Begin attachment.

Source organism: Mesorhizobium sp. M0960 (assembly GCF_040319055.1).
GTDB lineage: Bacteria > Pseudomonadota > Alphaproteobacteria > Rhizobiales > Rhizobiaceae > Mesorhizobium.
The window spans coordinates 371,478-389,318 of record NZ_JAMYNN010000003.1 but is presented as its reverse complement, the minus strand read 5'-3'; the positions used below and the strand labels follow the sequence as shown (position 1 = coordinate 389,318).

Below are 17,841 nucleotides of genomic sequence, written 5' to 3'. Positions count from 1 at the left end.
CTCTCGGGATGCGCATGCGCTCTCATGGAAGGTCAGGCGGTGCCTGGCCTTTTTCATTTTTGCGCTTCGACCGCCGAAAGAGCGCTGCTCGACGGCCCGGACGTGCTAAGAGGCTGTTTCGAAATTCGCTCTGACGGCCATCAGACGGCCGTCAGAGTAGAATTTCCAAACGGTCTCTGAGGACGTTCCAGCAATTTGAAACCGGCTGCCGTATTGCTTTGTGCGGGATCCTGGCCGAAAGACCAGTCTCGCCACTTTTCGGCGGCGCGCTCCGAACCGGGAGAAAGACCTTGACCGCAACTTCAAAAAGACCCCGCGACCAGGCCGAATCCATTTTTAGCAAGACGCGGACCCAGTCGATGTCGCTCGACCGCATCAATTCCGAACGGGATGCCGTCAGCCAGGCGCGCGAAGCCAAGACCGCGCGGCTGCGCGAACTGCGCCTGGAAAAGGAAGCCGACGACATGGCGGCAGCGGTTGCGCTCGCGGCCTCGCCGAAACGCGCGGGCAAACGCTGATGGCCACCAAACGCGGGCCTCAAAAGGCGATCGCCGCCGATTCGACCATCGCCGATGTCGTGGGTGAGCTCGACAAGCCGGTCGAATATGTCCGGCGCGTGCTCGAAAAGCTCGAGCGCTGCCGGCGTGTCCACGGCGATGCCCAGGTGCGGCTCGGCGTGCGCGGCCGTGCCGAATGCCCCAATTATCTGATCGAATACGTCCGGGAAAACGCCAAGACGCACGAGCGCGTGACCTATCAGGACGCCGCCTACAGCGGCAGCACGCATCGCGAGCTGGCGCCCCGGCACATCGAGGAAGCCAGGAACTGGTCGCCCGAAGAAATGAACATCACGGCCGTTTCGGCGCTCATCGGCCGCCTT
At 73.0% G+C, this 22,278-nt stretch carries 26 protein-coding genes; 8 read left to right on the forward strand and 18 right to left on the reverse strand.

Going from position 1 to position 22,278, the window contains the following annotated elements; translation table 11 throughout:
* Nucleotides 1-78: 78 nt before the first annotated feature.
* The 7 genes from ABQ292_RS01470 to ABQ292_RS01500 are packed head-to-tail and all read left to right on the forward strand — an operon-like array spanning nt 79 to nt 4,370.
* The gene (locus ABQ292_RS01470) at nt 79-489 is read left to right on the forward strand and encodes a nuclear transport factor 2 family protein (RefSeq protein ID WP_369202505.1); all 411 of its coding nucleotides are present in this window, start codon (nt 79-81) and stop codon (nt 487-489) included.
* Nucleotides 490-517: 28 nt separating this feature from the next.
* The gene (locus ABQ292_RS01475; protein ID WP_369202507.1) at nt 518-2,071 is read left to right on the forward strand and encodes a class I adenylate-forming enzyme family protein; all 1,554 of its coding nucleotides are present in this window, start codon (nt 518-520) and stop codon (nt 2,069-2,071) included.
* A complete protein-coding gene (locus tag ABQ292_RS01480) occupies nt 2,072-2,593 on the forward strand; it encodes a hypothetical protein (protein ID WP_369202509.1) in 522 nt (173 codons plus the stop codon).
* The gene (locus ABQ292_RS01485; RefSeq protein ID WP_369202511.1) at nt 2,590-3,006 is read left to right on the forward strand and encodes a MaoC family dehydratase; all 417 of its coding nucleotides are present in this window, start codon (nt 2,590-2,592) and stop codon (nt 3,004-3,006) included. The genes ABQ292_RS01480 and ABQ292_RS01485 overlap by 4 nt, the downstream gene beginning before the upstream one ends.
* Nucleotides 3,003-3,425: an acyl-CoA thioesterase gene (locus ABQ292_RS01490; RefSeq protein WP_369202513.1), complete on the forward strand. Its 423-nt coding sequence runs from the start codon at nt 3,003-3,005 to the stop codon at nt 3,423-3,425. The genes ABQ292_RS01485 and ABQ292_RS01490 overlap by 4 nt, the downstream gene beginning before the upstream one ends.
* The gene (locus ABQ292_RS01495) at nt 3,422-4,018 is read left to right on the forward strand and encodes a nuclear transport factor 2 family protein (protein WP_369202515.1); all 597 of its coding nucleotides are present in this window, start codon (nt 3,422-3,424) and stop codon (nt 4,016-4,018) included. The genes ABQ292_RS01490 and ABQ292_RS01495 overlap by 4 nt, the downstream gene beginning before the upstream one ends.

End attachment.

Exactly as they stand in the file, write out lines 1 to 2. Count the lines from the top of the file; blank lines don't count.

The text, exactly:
Source organism: Mesorhizobium sp. M0960 (assembly GCF_040319055.1).
GTDB lineage: Bacteria > Pseudomonadota > Alphaproteobacteria > Rhizobiales > Rhizobiaceae > Mesorhizobium.